I’m Having an Existential Crisis About Numbers
How and When and Why We Determine What “Counts”
Let me be honest with you for a moment: I have never re-read a book before.
Shocking, I know, given the various amazing and fantastic books I’ve read that I’ve not once gone back to for seconds. Or thirds.
But it’s true! I don’t know why and I don’t know why not, all I can do is shrug my shoulders and gesture emphatically and make a few desperate noises of confusion.
It’s not an uncommon practice; some readers love going back for more, re-entering the worlds of fiction they adore so much and re-visiting characters like long-lost friends. There’s a certain magic in going back again, in reading what you’ve already read, and seeing it with a different eye. I just…haven’t had the desire to re-read anything.
Call it stubbornness, call it arrogance—you’re probably right. Chalk it up to the fact that I have a TBR pile that seems to grow day-by-day, or attribute it to my lack of time. Any way you slice it, it all comes down to a simple admission that I simply haven’t done it.
Or rather, haven’t done it before. Until now. Or something like that.
Because I want to re-read books. More specifically, I want to re-read Elisabeth Thomas’s Catherine House.
Why? Research purposes* (a vague, and likely unsatisfying answer.) I’ve just finished reading Olivie Blake’s The Atlas Six, a similarly dark novel of tortured academics, and I couldn’t stop thinking about the genre. Dark academia has an unstoppable pull that I find absolutely delicious. From Donna Tartt’s The Secret History (my first brush with dark academia as a theme and genre) to The Atlas Six, dark academia is often a tantalising examination of knowledge, power, and the forbidden.
All of that being said, I am faced with a new question. As my finger hovers over the digital image of Thomas’s book cover, getting ready to make the (inevitable) dive back in, I am wondering to myself: will this count towards my yearly reading goal?
#readerproblems, am I right?
What “Counts” as Reading?
I’ve brought up the query of whether or not listening to an audiobook counts as reading, and frankly, this feels quite similar.
I’ve read Catherine House before; I finished it around mid-2020 and I loved it just as much then as I fondly remember it now. I didn’t meet my reading goal in 2020* but it ultimately did count towards the challenge. Of course it did, every piece comprises the whole.
So…what if I read it again? Who’s to say that doesn’t “count”?
Because in some way, my question is really about numbers; has the number of books I’ve read changed if I re-read one? No, it doesn’t. I won’t have read any new books, I’ll just have read this particular book more than once. Does that count?
I’m inclined to say that it does. (And not out of a selfish desire to hopefully, actually, meet my reading goal for this year.) But because every time we read a book, whether for the first time or the fourth, we read it differently.
We come back to that book a different person than we were the first time. There’s a familiarity that wasn’t there before, an understanding—and perhaps admiration—of the characters and the plot within the pages. We see things that weren’t there before, we remember scenes and phrases like we’d uttered them ourselves; re-reading a book brings it closer to us, becomes more a part of us than it was before.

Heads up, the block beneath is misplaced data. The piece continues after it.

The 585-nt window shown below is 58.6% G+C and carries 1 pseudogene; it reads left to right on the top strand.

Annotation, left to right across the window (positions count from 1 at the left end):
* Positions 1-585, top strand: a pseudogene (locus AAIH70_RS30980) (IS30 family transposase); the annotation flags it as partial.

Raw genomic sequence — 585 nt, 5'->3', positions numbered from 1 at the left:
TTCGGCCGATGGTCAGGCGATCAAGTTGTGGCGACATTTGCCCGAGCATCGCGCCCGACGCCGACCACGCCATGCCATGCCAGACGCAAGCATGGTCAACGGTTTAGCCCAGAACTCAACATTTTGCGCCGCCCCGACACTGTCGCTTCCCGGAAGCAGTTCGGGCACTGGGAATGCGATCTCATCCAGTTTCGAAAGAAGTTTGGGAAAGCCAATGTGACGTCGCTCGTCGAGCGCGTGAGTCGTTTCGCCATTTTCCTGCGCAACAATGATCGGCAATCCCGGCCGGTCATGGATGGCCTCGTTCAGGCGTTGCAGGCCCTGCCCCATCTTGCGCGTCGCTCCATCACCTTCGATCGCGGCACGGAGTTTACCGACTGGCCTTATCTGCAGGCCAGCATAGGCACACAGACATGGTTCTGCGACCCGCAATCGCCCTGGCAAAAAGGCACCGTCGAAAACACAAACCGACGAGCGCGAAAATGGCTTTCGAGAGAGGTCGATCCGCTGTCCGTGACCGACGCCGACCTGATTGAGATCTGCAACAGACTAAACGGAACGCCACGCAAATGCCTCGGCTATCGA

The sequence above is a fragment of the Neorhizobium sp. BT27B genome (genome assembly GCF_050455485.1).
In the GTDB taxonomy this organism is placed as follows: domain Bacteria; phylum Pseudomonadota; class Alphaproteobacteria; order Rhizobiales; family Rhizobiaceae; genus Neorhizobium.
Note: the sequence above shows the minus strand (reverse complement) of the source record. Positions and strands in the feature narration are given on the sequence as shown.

I think that has to count for something.
The What’s and the Why’s
Having never re-read a book before, this is largely my own personal brand of speculation. But my desire to re-read Catherine House comes from an easily twinned pair of reasons.
First, it was a fantastic book. I read it in only two days (which is fast, for me) and couldn’t stop thinking about it whenever I put it down (in those brief, interim moments between start and finish.) I don’t think I understood it, despite my love of it, and that too makes me want to read it again. Layers of subtext were lost on me, I think, and it stands to reason I’ll see more than I did the second time than the first.
The other reason, as previously unsatisfyingly mentioned, is research. I want to write it. I want to type it into the very fibre of who I am as a writer and creative; I want to breathe it into existence in a way that only I know how. But that’s not to say there isn’t plenty to learn; hence research.
Likely, as well, we re-read good books. What’s the point in going back to a book you or I didn’t enjoy? (There is none, I’d say.) There may be a few readers that attempt to re-read books they’ve DNF’d; though I am not familiar with anyone doing this and I myself haven’t done it, nor plan to**.
And surely there are a faction of readers that re-read books for nostalgia. There are books that we love so much, that we carry with us everywhere we go—the ones we’re always recommending, the ones that we remember so vividly—that we just have to read them again, just to experience it another time.
Now planning to re-read Catherine House, I’m left wondering which other books I would want to read again. Some of the first ones I can think of are:
This, of course, does not include a handful of books I would re-read that I am nostalgic for. The ones above are listed because they were so incredibly good and I would happily eat again.
Which books have you re-read? Are there any books you want to re-read?
Stay safe, be kind, and happy re-reading!
*Achieving a close 12/15 books for the year.
**This is mainly because I have not yet DNF’d a book.